Westlake Village, California – Real-time traffic and voice recognition are becoming increasingly popular features among factory-installed navigation system owners, compared with 2008, according to the J.D. Power and Associates 2009 Navigation Usage and Satisfaction Study released today.
The study finds that 26 per cent of U.S. vehicle owners report having a factory-installed navigation system equipped with real-time traffic capabilities – twice the proportion of owners in 2008 who said the same. Among owners whose systems do not currently have the real-time traffic feature, nearly 80 per cent report interest in having the option in the future. Real-time traffic capability has a considerable impact on overall navigation system satisfaction, as satisfaction averages 8.1 (on a 10-point scale) among owners with the feature, compared with 7.3 among those without.
Approximately 60 per cent of owners report having voice recognition on their factory-installed navigation system. Among those owners who do not currently have the feature, two-thirds of respondents express an interest in having it in the future. Overall navigation system satisfaction is positively impacted by the presence of voice recognition. Among owners who report having the feature, satisfaction averages 7.7 compared with an average of 7.2 among owners of systems without voice recognition technology.
“Among the 10 navigation systems with the highest levels of customer satisfaction, all of them have real-time traffic capabilities, and a majority are equipped with voice recognition-underlining the positive effect these advanced features have on overall navigation system satisfaction,” said Mike Marshall, director of automotive emerging technologies at J.D. Power and Associates. “With 39 per cent of consumers in the study reporting that they would have purchased another vehicle if navigation wasn’t available (up from 31 per cent in 2006) there is a growing segment of automotive consumers who are driven by technology. Integrating and delivering advanced user-facing technology in vehicles will continue to gain importance among manufacturers fighting for market share.”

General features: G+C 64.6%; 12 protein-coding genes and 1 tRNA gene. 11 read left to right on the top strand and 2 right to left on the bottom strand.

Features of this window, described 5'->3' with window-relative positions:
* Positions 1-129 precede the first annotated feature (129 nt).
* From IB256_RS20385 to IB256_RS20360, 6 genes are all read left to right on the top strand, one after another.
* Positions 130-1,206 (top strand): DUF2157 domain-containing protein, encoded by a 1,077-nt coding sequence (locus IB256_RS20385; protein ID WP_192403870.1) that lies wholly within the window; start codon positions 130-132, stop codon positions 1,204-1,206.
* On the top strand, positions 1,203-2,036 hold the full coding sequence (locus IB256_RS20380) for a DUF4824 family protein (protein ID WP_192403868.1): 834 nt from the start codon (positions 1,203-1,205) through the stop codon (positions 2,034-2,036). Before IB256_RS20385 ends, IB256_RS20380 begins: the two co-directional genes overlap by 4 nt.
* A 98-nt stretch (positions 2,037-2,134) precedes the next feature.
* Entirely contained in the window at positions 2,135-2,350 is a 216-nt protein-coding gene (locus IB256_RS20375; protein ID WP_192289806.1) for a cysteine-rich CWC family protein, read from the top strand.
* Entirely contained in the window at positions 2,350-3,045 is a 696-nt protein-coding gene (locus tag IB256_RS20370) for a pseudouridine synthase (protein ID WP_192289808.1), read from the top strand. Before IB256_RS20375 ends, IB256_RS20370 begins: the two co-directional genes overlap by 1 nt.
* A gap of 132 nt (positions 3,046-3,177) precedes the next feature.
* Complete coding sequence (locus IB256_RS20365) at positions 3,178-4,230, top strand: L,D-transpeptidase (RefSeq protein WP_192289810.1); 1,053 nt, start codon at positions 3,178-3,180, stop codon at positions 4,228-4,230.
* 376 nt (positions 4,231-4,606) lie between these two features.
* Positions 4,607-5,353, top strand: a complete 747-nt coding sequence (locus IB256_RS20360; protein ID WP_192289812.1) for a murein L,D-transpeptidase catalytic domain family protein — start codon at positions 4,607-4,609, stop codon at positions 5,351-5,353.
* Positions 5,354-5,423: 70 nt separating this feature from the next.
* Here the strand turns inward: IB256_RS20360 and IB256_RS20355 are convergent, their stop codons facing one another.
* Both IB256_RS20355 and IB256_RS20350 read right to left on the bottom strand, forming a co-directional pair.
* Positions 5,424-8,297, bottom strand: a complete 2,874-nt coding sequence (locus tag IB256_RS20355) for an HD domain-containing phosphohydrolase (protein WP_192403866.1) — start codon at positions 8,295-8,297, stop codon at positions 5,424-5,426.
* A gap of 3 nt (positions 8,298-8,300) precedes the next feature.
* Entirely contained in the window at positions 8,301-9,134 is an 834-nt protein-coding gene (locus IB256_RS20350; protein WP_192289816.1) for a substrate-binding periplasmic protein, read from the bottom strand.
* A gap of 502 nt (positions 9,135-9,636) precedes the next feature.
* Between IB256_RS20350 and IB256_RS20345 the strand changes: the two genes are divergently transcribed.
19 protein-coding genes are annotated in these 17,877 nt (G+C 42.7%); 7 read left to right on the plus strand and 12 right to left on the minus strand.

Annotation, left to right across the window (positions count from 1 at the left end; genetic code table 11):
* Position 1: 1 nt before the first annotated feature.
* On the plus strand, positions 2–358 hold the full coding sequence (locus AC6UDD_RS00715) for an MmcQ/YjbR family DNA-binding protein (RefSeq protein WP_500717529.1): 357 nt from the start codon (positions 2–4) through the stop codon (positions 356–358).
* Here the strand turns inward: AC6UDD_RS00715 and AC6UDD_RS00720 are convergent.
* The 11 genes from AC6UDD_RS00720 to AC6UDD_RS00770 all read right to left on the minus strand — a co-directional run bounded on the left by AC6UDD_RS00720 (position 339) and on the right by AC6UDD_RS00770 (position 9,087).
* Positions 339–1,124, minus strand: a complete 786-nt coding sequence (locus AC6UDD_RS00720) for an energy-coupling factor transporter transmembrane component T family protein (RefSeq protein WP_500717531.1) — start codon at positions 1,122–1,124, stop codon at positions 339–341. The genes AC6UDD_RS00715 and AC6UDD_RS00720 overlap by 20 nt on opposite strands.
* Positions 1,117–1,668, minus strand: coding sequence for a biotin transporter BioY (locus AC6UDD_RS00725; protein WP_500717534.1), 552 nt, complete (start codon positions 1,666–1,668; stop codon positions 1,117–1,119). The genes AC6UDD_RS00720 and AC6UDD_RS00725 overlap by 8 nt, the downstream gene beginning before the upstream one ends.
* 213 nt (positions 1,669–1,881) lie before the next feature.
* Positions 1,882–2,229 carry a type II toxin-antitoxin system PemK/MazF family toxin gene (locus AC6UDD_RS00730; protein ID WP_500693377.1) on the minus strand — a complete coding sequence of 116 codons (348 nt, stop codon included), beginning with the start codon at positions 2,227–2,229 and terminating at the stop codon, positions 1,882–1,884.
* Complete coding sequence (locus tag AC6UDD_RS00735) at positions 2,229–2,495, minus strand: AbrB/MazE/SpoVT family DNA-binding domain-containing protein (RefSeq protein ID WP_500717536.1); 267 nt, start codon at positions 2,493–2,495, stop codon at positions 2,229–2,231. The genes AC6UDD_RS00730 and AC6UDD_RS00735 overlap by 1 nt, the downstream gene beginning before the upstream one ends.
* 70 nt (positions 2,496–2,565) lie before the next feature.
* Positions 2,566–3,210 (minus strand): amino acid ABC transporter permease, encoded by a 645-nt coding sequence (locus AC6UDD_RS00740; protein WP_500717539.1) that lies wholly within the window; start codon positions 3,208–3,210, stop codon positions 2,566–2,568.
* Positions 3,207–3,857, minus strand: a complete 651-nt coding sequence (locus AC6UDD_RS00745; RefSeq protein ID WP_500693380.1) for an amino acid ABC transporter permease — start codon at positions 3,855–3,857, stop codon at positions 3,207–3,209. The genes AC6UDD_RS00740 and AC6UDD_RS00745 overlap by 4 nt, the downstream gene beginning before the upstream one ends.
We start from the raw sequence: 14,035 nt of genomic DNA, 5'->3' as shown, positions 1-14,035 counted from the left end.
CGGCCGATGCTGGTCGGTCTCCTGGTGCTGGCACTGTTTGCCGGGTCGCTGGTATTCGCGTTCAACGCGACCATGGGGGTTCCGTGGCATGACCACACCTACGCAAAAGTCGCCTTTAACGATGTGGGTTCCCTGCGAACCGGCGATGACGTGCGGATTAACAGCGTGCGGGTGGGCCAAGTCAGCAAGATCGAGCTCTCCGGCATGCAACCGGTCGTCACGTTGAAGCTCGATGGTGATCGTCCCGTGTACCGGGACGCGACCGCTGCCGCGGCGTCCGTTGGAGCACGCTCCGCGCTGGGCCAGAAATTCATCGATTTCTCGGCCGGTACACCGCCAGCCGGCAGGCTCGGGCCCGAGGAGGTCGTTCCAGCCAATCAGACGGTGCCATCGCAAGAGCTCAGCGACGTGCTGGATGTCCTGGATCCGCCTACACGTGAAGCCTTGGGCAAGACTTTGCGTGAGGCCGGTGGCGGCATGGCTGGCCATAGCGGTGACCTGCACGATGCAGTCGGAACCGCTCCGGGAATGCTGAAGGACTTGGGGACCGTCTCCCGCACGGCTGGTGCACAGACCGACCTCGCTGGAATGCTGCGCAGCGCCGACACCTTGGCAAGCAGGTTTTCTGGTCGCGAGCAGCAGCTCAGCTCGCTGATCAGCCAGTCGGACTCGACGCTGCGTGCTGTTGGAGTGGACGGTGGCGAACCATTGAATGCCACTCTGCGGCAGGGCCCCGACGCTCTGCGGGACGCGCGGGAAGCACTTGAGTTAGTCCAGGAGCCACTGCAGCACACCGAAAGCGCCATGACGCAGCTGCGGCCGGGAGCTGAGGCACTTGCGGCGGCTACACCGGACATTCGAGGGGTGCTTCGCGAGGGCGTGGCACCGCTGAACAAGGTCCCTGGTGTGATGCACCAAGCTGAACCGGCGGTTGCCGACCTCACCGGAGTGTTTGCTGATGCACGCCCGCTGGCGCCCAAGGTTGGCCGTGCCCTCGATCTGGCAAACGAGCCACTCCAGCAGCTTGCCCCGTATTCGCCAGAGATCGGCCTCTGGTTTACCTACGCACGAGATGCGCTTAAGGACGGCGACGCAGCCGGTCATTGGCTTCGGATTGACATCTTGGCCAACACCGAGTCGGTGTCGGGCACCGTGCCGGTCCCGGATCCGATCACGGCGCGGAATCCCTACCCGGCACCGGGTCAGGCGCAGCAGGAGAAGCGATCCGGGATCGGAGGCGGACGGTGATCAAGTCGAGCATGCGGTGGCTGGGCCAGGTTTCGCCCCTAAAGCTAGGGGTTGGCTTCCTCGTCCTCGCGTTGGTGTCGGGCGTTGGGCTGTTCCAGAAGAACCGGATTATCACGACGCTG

Now in its 11th year, the study identifies six factors that contribute to overall customer satisfaction. In order of importance, they are: ease of use; system routing; system appearance; voice directions; navigation display screen; and speed of system. The study also measures quality by examining problems per 100 (PP100) navigation systems, in which a lower score reflects higher quality.
The Clarion navigation system supplied to the Lincoln MKS ranks highest in consumer satisfaction with factory-installed navigation systems and performs particularly well with the ease of use factor. The Clarion navigation system supplied to the Ford Flex follows in the rankings, while the Pioneer navigation system in the Acura TL ranks third.
The study also finds the following navigation system trends:
More than one-half of respondents report using their system on a regular basis (at least one to two times per week).
Among consumers who have previously owned a vehicle equipped with a factory-installed navigation system, approximately 80 per cent say that their current system is performing at the same level or better than their previous system.
Approximately one-fourth of consumers say they believe that an annual update for mapping software is necessary and would be willing to pay an average price of $57 for updates.
The 2009 Navigation Usage and Satisfaction Study is based on responses from 16,939 owners who recently purchased or leased new 2009 model-year vehicles with factory-installed navigation systems. The study was fielded in October 2009.